The complete machine looks like this (please change values as needed - speed / resolution /etc):

machine("axeaxe.LovelyHorse", 
    displayName:"LovelyHorse", 
    author:"RT",
    description: "Simulates the GCHQ's LH program") {

    onTimer(600) {
        //find Twitter handles on graph
        type("maltego.affiliation.Twitter",scope:"global")
        
        //run to Tweets transform
        run("paterva.v2.twitter.tweets.from",slider:30,"window":"43200")
        
        //extract Alias/Hashtags/URLs and uncommon words
        paths{
            run("paterva.v2.pullAliases")
            run("paterva.v2.pullHashTags")
            run("paterva.v2.pullURLs")
            run("paterva.v2.TweetToWords")
        }

        //if an entity links to more than 2 unique horses & 
        //we haven't seen it before  - mail it out
        //comment this entire section if you don't have a mailing transform

        incoming(moreThan:1, scope:"global")
        rootAncestorCount(moreThan:2)
        bookmarked(1,invert:true)
        
run("paterva.v2.sendEmailFromEntity",EmailAddress:"roelof@paterva.com",EmailMessage:"More than 2 horses mentioned: !value!",EmailSubject:"Horse Alert")       
        
        //this is to ensure we don't email over & over
        incoming(moreThan:2, scope:"global")
        rootAncestorCount(moreThan:2)
        bookmark(1)
        
        
        //delete nodes when they grow old
//half hour + half hour = one hour
        //the entities will be deleted if older than half hour
        //but the transforms time frame adds another half hour
        age(moreThan:43200, scope:"global")
        type("maltego.Twit")
        delete()
        
        age(moreThan:43200, scope:"global")
        incoming(0)
        outgoing(0)
        delete()
    }
}

I hope you've enjoyed this (waaaaay too long) blog post on how our thinking goes. Of course - you get a lot more understanding of these things if you do it yourself. All of the above functionality exists in the (free) community edition of Maltego too - although there you probably want to monitor shorter intervals (say 15 minutes) as you can only display 12 Tweets per person. All in all - that's probably better.. ;)

'laters,
RT

PS: for more information on machines check out our newly built dev portal at [http://dev.paterva.com/developer]. The machine syntax etc. is located in 'Advanced'.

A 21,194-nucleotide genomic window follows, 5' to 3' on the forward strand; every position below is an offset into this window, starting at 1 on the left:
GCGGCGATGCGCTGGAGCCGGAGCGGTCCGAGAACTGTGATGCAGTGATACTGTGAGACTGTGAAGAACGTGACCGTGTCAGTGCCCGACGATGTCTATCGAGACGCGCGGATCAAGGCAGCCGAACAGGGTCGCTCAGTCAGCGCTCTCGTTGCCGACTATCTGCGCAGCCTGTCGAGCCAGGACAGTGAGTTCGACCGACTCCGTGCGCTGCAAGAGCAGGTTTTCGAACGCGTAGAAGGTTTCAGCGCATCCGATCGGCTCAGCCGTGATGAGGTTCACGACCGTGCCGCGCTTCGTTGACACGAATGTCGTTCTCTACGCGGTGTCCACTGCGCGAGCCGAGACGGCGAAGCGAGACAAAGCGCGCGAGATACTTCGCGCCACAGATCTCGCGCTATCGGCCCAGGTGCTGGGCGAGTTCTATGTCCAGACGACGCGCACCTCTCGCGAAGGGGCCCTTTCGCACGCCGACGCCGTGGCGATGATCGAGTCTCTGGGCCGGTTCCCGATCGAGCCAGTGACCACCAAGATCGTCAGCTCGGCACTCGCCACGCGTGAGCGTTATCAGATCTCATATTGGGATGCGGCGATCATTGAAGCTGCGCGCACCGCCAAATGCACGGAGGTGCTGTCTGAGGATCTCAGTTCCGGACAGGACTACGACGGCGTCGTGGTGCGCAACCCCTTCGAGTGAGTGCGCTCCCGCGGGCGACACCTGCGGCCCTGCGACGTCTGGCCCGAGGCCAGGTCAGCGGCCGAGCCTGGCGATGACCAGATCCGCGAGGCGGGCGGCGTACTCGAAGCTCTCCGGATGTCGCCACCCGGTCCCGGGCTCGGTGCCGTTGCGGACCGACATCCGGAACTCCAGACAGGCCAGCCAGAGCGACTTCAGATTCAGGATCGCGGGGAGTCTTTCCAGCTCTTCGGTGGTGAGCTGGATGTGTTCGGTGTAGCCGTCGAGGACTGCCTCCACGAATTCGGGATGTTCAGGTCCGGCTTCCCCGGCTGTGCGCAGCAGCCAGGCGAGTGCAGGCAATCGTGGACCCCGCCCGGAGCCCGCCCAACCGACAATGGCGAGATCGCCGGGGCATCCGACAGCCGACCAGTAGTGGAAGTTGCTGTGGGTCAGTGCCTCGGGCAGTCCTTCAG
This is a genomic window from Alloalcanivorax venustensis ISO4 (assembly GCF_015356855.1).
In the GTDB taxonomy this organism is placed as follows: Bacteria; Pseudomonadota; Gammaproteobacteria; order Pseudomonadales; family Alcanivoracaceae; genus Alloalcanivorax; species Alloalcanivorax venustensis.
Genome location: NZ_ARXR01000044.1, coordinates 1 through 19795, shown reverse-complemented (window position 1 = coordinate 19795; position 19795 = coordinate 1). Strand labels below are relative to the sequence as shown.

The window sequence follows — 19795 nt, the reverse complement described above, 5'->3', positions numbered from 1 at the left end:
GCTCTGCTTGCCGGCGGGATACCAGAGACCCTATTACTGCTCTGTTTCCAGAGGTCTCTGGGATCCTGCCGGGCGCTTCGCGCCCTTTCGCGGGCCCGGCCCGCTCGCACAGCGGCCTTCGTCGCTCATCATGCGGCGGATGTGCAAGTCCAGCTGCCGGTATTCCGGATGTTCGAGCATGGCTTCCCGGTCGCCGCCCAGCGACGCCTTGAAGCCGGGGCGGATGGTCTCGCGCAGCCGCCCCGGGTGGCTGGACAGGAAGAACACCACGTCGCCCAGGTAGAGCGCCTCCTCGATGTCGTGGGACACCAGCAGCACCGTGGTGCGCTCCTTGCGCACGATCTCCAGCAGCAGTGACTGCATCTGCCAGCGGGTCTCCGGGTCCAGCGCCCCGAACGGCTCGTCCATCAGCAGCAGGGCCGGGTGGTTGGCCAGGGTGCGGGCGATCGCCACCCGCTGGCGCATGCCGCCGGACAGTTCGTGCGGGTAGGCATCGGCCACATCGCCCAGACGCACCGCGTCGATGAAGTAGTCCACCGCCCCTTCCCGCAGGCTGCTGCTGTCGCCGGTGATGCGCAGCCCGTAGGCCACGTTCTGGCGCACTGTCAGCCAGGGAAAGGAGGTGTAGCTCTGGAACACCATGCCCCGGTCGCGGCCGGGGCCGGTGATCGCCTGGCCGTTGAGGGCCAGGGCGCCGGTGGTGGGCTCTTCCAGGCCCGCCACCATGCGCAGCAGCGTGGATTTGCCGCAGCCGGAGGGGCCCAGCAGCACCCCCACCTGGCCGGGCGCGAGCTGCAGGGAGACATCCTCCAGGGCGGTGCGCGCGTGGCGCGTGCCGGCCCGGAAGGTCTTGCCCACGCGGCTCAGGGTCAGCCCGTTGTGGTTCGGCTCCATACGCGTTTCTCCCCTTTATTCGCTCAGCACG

And also - we made a video some time ago that shows the same kind of principle - it's [ here ]

Tuesday, February 3, 2015

Calling all transform writers! and Maltego Chlorine details! and MORE!

All,

In a few weeks we'll be releasing a new version of Maltego. We're calling it Maltego CHLORINE! (we're sure the malware analyst will love the name as ...you know...chlorine..germs...bugs....that.)



There are SO many new things. Where to start...??..But - let's start at 1).

1. New context menu
We've totally redesigned the context menu. The main reason for this is that it was getting a bit cumbersome / fat / lazy / had too many Doritos. If you had a lot of transforms you had to really know your way around the GUI to find them all. We took some time, looked at what users mainly use and designed this:

After some weeks of tweaking the design it ended up looking like this in the GUI:

We think it rocks and you will too. YOU WILL LIKE IT! and if you don't YOU WILL LEARN TO LIKE IT! Like cauliflower and Brussels sprouts. No actually, if we're serious, it's a vast improvement from the previous context menu.

2. Java 8 support.
Yeah - eventually. The reason this took a while is because we had to do an end-to-end test of Maltego on the new platform before we're confident that we can release it. Like a new girlfriend every Java version has it's own unique quirks. Things that worked perfectly well in Java 7 needs a lot more TLC in Java 8. 

3. Better OSX support
Everybody knows how much we love Macs (cough). We've decided to make the Mac install and startup a lot more robust - and easier for end users. Keep in mind that with 3 versions of Java floating around (6,7 and 8) and Windows / Linux / Mac support it's not always so easy to make sure Maltego installs and run perfectly in all 9 environments. Not to talk about the small differences between Mavericks and Yosemite, Windows 7 vs Windows 8 and easing the install on Flubber Linux 8.15.221.